I use HP printers connected via and SMB server, a setup that has worked across a number of OS upgrades and different Macs. The Mac I have now, a fairly new MacBook Pro 15-inch, Mid 2012 model, bought around the time it was being phased out, should not have problems running the latest software. It is a well-tested design, and only barely out of production.

Another issue I have run into is that the new LLVM compilers don’t entirely work with projects designed to work with the GCC toolchain. Since a lot of what I do is shared projects with other academics running on Linux, this is an inconvenience, but one we will eventually work through. I could have stuck with the older version of Xcode a while longer, but wanted to try out Apple’s new Swift language.

Waiting until some of the earlier complaints about Mavericks were sorted seemed a safe step. But the printing thing was a surprise, and I have had no luck with extensive interactions on Apple’s Support Communities forum, nor so far with posting a bug report though Apple responded by asking for more information. I will add an update if I get a response on that.

Since Mavericks only broke printing and messed up compiling stuff I share with Linux projects, should I install Yosemite (a place of grand view sites and frosty glaciers – and where climbers occasionally fall to their deaths; do you see a pattern)? One major upgrade before, after all, only broke two things.

Does anyone else wonder why Apple can’t step back from their obsession with anorexic design (wow, look, I’m so thin, you can’t see me side on) and get back to making stuff that “just works”?

And could they please stop naming new releases of the OS after places that kill people?

Monday, 6 October 2014

Confusion will be my epitaph

Confusion will be my epitaph –  King Crimson
I recently wrote an article signalling that I wasn’t going to write another article about Agang. This is it.

I and about a dozen others were subject to an interdict in the Cape High Court on 4 August that prevents us from speaking for or acting as Agang. Nonetheless, when I heard an NEC meeting was called for 27 September with a wider invitation to membership, I showed up because I happened to be in Pretoria on the day, to observe rather than participate.

What I found was a bigger mess than I could have predicted, even though I had big problems with the previous interdict.

The two MPs, Andries Tlouamma and Mike Tshishonga, have had a major falling out and are fighting each other in the courts. The September NEC meeting was called by the Thishonga camp, and the Tlouamma camp planned a later meeting the same day.

I will not dwell on accusations and counter-accusations; rather I will try to fill in a few gaps based on conversations I have had with members and former members while in Gauteng.

But first, a question many members have asked: why did we not communicate with the membership more? When I was drafted into the Task Team and later the NEC that was deposed by the MPs, one of the major problems we faced was the collapse of finances meant we had lost our member database, so we could not email or SMS members. All we had was an outdated inaccurate dump of the Eastern Cape and Western Cape member and supporter database.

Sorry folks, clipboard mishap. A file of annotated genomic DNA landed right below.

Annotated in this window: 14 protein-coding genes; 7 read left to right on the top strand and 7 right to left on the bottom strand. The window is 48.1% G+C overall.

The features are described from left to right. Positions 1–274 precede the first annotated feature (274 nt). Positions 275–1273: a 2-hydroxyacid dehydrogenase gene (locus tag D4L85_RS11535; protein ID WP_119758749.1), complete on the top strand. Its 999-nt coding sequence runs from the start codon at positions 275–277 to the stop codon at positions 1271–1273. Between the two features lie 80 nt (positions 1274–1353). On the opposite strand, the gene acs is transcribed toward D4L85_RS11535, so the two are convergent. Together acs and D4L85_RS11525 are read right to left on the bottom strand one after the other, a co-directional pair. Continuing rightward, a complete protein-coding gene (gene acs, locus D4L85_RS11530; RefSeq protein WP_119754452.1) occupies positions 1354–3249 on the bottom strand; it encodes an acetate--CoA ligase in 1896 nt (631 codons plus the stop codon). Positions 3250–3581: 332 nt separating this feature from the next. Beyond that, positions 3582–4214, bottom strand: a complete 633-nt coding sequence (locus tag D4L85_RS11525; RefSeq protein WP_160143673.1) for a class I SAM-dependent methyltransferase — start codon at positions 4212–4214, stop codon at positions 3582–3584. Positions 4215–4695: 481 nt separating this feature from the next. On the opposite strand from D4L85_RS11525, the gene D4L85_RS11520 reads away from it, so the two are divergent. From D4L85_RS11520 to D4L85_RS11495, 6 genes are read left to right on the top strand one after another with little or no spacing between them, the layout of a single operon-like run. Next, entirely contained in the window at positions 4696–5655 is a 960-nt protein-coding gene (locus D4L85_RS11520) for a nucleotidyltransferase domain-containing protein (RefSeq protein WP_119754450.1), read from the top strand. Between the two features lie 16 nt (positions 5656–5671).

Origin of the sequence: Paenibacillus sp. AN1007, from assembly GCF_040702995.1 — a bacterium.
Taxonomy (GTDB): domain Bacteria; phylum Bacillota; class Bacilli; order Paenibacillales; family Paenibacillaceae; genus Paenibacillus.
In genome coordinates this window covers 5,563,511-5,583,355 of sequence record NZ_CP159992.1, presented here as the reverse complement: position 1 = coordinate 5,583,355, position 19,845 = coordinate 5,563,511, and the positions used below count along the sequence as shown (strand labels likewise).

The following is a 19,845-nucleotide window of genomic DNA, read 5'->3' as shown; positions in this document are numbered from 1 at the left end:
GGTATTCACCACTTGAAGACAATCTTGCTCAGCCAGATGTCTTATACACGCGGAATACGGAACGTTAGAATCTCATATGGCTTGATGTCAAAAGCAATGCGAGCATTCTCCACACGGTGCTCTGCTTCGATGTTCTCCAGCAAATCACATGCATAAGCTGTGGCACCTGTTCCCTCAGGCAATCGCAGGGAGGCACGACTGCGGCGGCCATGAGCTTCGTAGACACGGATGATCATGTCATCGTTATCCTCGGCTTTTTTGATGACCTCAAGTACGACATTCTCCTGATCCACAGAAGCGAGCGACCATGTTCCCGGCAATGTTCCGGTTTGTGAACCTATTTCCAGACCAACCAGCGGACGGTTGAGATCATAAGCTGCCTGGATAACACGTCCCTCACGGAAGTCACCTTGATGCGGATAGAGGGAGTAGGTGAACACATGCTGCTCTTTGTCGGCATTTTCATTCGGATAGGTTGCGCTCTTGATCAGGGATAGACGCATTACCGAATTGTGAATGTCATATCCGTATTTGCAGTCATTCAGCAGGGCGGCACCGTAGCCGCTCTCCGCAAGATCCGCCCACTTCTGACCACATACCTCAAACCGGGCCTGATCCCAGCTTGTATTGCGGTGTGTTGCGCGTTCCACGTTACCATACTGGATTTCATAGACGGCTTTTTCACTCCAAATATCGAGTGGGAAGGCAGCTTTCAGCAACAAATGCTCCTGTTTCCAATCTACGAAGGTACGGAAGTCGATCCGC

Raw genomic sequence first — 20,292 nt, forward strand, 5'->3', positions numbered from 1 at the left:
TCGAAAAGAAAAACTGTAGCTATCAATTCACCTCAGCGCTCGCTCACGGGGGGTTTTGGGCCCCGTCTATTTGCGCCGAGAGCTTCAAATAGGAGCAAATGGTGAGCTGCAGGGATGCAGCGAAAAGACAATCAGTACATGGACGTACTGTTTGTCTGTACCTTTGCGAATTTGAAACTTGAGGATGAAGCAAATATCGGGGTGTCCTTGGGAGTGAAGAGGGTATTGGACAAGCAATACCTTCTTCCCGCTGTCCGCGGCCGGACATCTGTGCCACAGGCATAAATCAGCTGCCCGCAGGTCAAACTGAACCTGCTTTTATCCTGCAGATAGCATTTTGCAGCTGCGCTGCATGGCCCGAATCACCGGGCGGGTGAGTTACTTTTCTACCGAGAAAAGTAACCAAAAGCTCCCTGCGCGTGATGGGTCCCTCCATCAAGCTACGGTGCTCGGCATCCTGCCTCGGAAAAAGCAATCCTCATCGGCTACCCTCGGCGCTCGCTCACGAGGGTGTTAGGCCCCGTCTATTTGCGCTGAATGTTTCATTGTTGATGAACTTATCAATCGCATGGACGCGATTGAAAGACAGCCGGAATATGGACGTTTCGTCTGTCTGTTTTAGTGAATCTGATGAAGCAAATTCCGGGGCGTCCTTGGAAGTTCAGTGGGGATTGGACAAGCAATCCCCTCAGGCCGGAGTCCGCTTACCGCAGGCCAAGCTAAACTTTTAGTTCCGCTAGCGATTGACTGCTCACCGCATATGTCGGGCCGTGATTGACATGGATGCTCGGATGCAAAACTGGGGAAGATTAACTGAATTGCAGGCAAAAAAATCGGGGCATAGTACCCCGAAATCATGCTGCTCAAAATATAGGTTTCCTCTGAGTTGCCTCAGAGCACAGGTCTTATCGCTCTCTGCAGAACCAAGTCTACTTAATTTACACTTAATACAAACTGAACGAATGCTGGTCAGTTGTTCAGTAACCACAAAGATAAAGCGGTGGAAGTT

The MPs, with their parliamentary salaries and allowances, had the resources to travel the country, but they were doing so to rally support for themselves. When I was appointed party spokesperson, I had no access to the party’s twitter handle or Facebook page, and those responsible were not conceding control. It could take me up to 3 days to get an article posted on Facebook.

On now to something new: the question of how Tlouamma came to be in leadership and not in a minor position: deputy president and number two on the parliamentary list. Tlouamma is a shadowy character with no past. If you do a Google search, limiting results to before June 2013 when Agang was formed, you get nothing, even if you also try his alternative spelling, Plouamma. This is someone who claims to have had a leadership role in Cope, a party that was very much in the news as it imploded, and to have run multiple businesses.

So how could someone with zero public profile rise so fast?

Backtrack to the abortive DA deal. One Sakhiwo Yako claimed that the party was, as a consequence of this, going to replace Dr Ramphele as leader. This was strenuously denied at the time, and she claimed he had already been expelled as an EFF plant. Fast forward to March, when the party held its manifesto launch. That was an event plagued by disorganization as the venue was shifted at the last minute to Atteridgeville where local support was not particularly high, resulting in a struggle to fill the venue. But behind the scenes, worse was happening. Yako, according to my sources, was planning a comeback by busing in supporters to dominate the planned vote for the party’s new NEC. Leadership got word of this and stitched up a deal with, among others, Tlouamma, who had been in the Yako camp, to appoint rather than elect an NEC. This was possible because the party was operating under a very vague launch constitution that did not define processes for electing an NEC.

It was that deal that gave Tlouamma his relatively high positions. Exactly how this was possible is not clear, because those responsible are not talking.

Worse, there was confusion as to whether a new constitution had been adopted. All structures were told to organize on the basis of the “Conference Convening Constitution” (CCC), the only one available on the party web site – yet some claim this constitution was never formally adopted, and it was not lodged with the IEC as it should have been after a constitutional change.